"The same force must be outwitted in the fiberglassed gasoline tanks. Their interiors are filled with baffles which prevent any sudden and disastrous shift of weight as the craft maneuvers. Further, sufficient fuel must always be trapped over the engine feed line. Without this precaution, unthwarted centrifugal force would throw fuel high against the side and top of each tank during every turn."

Like any possessor of outstanding creative talent, Ted Jones is both idolized and disliked. Prime motivation for disapproval seems based on misunderstanding of his high-handed certainty about his theories and his boats.

It is a fact that when Ted agrees to build an unlimtied he stipulates there is to be no tampering with his design; that his word is final in all decisions affecting safety of the driver and performance of the boat.

"Perhaps my insistence seems abritrary," said Ted, carefully, "but the past has proved that when there is a variance from the original concepts of each boat there is usually trouble. Not enough speed is gotten out of the boat. It refuses to turn properly. It may be wild in rough water or ride too hard. Maybe it won't be light enough on its feet in smooth water. Extremely minor changes in the hull can cause any of these difficulties and make the boat unsafe.

"Actually, I worry less about speed and performance problems than about the safety of the driver. I was no longer with the Slo-mo-shun team when a decision was made to place some strips across the deck of the Slo-mo V. The thought was that these strips would hold the boat tighter to the water, even though, in my opinion, she had never been flightly and was a terrifically competitive boat.

"When I understood what had been done and saw them on the boat, I realized these strips would not increased deck pressure but act as lifting foils. I warned them.

"Later, as everyone knows, the Mo went into the air and did a complete inside loop. Miraculously, the driver lived. But for me it was very bad to know what would surely happen and find that nobody would listen to my warning."

Ted admits that he "dies a dozen deaths every time the boats go out to race." Anyone watching him in the pits will confirm this. He paces, glances at the course, sits in his car, gets out again, wanders among the trailers, and sometimes turns his back on the whole roaring business.

At present Ed is engaged in experimentation with outboard hydroplanes. The X-Class hull driven by Hugh Entrop to a new world's speed record was taken from one of Ted's designs but Entrop himself built the boat. After exhaustive preliminary test runs, Ted was called in as consultant.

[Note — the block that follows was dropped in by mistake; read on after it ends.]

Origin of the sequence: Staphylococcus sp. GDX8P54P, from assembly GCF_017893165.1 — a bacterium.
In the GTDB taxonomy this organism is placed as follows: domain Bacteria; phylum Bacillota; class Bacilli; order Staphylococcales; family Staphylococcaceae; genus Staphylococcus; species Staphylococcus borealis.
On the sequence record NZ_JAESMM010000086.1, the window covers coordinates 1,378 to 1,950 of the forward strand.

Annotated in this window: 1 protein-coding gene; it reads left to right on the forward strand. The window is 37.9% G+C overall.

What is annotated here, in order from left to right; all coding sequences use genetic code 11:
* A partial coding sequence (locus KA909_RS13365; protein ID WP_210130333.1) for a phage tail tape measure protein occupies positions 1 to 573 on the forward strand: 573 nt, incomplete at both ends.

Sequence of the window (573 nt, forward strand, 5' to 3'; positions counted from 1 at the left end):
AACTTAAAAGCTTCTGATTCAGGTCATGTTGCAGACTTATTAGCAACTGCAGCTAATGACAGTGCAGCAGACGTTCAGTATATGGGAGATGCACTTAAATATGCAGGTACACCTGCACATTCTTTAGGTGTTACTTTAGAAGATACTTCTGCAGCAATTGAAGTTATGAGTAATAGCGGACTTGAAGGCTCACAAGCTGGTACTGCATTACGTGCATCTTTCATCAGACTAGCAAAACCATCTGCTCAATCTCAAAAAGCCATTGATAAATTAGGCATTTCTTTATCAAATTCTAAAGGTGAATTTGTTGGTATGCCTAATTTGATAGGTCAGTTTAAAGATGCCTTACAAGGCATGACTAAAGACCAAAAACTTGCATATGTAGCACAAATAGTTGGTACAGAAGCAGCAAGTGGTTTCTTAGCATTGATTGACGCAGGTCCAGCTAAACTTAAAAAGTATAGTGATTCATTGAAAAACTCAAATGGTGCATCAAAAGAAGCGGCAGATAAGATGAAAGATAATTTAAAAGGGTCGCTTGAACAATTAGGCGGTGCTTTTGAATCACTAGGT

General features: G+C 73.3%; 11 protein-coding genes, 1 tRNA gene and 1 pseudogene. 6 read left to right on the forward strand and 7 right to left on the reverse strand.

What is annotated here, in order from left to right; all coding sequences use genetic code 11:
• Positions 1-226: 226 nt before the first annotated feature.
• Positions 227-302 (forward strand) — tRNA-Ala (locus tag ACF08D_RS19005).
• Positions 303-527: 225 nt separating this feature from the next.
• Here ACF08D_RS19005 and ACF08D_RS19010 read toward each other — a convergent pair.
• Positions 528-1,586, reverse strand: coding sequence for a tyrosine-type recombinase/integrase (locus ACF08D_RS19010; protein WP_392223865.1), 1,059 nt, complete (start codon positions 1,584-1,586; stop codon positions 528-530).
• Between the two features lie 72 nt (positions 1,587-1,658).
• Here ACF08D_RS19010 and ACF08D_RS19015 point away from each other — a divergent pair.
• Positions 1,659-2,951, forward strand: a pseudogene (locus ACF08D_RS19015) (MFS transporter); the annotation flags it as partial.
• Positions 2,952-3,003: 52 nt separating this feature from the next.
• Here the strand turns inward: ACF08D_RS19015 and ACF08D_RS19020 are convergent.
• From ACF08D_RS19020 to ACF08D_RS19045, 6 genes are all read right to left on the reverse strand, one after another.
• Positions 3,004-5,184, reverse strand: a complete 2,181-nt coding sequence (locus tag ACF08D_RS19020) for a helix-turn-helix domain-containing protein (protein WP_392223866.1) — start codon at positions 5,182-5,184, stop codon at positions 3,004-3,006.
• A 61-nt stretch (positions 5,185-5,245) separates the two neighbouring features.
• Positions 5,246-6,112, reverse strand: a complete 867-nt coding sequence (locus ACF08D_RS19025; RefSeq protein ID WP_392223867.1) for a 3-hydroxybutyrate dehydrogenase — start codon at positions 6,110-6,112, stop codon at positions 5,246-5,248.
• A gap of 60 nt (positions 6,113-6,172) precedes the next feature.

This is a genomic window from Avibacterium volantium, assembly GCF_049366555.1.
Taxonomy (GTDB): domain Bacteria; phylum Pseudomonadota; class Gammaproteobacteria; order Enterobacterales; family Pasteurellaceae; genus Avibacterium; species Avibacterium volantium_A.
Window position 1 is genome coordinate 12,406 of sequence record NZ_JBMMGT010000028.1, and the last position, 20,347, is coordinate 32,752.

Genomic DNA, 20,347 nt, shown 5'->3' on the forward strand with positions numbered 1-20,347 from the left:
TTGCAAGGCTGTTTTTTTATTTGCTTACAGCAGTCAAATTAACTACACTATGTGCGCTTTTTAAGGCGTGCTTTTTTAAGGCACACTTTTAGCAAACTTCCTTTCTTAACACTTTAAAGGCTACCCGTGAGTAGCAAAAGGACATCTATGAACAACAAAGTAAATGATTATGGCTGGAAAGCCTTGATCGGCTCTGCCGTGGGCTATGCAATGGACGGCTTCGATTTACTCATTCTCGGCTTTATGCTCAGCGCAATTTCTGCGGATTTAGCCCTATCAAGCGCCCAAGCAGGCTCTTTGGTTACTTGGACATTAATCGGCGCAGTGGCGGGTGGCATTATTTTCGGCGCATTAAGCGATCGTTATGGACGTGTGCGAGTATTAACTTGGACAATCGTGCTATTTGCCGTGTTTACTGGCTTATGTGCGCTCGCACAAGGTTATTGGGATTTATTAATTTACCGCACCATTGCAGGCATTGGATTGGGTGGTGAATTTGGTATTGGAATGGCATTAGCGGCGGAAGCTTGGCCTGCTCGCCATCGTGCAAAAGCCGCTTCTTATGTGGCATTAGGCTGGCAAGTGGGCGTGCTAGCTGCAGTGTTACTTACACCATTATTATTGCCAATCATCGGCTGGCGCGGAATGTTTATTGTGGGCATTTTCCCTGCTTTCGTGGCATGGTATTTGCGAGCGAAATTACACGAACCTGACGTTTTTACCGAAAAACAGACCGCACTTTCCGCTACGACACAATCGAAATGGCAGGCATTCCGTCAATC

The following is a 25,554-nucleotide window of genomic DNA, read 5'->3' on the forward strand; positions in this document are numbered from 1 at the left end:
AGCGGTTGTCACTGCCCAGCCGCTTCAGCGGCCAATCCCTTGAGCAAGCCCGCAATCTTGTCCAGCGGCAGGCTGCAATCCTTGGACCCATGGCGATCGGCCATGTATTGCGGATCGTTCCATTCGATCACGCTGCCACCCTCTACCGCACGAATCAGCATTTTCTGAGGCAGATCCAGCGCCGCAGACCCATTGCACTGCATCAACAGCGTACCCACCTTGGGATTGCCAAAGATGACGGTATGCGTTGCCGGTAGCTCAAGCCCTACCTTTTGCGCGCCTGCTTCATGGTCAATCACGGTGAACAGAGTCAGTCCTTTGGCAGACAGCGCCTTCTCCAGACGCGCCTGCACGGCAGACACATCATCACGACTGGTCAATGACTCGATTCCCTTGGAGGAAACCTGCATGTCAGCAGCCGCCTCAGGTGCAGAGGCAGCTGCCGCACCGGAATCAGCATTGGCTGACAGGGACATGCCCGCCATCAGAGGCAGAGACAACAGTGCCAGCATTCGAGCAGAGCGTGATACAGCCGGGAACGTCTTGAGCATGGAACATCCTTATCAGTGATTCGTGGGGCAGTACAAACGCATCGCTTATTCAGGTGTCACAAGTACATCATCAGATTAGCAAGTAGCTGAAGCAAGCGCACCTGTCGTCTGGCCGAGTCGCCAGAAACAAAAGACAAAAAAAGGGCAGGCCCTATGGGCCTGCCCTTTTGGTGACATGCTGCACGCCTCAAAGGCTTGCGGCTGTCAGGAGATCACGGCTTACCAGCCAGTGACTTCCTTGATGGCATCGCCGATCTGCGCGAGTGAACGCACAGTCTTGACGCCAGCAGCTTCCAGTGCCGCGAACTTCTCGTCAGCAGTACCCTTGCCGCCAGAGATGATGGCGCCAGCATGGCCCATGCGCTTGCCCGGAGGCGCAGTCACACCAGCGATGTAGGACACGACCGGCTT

The X was the first outboard hydro hull to prop-ride successfully. As such, it has opened a new field of record breaking performance for every other outboard racing class and Ted is testing even newer designs for this type of hull.

Further experimentation with present unlimiteds is virtually finished, according to the designer.

"At present speeds we are continually plagued with equipment failures. The strut bearings go . . . the stuffing box bearings . . . we have shaft trouble . . . prop failure . . . gear box difficulties . . . it's one thing after another.

"The enxt step will be the jet engine which will automatically eliminate all these troublesome things. Hulls will have to be stronger. Roughly speaking, at 150 mph water impact measures 465 pounds per squre inch. Double the speed to 300 mph and the impact loads go up to 1,800 pounds per square inch. Hulls must be beefed up to withstand these pressures and some design changes must also be made.

"However, there is another direction for the principles of the three-point hydroplane and its air ride concepts, and that is for use in commercial, naval and pleasure boats. By modifying and adapting these principles to fit specific marine needs, we come to the newly designed and highly efficient catamaran of today.

"There is good reason for the reawakening interest in this hull type. Its development through coming generations will be as fascinating as its past record in history. It is, I believe, the boat of the future as well as of the present.

(reprinted from Motor Boating, Sept. 1959)